Video Purporting to Show Iranian Attack on Israel Is Actually a Ukraine Strike on Crimea

This picture taken on April 14 ,2024, shows intercepted missiles that fired from Iran towards Israel, as seen over northern Israel. (Photo by Jalaa Marey/AFP/Getty Images)

On Saturday and Sunday, Iranian forces launched approximately 350 missiles and drones toward Israel in retaliation for an alleged strike by Israeli forces on an Islamic Revolutionary Guard leader in Syria earlier this month. Israeli and allied air defense systems intercepted almost all of the missiles and drones.

Multiple videos of the attack have since emerged online, but not all are legitimate. One clip purporting to show the explosive impact of a ballistic missile in Israel is appearing on sites including Facebook, Instagram, and X (formerly Twitter).

In the video, a large explosion erupts in an urban area and the sound of high-speed projectiles can be heard. “The aftermath of Iranian ballisticmissiles in Israel,” reads the text in one clip with more than 2,600 likes on Facebook.

But the video is not from recent Iranian attacks on Israel. It is actually footage of a Ukrainian attack on the Crimean city of Sevastopol in March 2024.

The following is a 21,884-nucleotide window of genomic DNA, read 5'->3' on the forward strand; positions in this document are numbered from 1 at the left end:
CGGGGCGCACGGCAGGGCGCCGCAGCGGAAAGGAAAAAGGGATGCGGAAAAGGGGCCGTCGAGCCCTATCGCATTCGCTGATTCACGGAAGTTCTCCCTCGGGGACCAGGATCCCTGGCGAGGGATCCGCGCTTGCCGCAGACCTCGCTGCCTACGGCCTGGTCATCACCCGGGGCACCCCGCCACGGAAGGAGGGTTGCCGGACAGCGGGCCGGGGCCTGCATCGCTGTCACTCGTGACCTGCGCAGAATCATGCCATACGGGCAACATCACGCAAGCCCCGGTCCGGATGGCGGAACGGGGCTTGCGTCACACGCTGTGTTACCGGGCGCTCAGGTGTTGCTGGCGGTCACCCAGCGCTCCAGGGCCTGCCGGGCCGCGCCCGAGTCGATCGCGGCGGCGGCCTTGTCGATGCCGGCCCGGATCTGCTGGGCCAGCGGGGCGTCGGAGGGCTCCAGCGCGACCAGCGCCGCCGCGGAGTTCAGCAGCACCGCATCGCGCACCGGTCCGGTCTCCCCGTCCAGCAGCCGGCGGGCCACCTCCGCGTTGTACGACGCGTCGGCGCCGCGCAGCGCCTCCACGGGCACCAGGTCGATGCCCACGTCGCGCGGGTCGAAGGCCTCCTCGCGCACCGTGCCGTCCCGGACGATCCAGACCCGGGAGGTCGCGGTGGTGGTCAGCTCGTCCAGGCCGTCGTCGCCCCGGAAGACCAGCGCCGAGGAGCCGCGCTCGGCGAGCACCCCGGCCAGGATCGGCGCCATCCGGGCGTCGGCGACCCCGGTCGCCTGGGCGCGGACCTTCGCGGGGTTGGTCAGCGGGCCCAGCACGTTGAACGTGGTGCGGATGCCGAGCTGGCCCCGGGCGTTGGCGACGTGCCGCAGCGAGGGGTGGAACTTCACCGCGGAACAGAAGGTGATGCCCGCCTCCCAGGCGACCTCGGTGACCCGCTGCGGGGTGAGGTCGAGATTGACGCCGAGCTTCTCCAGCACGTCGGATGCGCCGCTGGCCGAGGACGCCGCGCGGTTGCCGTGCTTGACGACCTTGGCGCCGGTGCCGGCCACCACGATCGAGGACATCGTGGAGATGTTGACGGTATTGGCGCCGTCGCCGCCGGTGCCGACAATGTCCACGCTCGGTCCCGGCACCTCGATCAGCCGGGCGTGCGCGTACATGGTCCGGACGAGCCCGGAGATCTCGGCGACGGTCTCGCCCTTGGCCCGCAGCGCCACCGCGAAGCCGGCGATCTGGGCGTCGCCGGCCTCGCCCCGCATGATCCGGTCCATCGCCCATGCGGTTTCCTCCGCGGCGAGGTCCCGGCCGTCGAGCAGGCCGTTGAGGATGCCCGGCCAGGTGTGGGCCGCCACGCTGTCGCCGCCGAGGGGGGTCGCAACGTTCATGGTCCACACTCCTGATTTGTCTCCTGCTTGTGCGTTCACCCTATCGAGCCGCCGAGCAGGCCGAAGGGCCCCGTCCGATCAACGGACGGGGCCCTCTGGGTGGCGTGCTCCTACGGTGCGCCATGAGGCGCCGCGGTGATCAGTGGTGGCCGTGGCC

Identical videos of the strike began circulating online on March 23 following a Ukrainian missile attack on Sevastopol, including in a Russian Telegram group and on a Russian YouTube channel

Identical frames from videos of alleged Iranian attack on Israel (left) and Ukrainian strike on Sevastopol (right)

According to Mikhail Razvozhaev, the Russian-installed governor of Sevastopol, the attack resulted in damage to a number of commercial and residential buildings, and a 65-year-old man was killed by shrapnel. Ukrainian officials reported on March 24 that an oil depot and two landing ships had been struck in the attack.

“We can confirm that the [original video] is from a Ukrainian missile strike against Sevastopol on March 23,” Kateryna Stepanenko, a Russia analyst at the Institute for the Study of War, told The Dispatch Fact Check. “This particular video was geolocated specifically to Sevastopol.”

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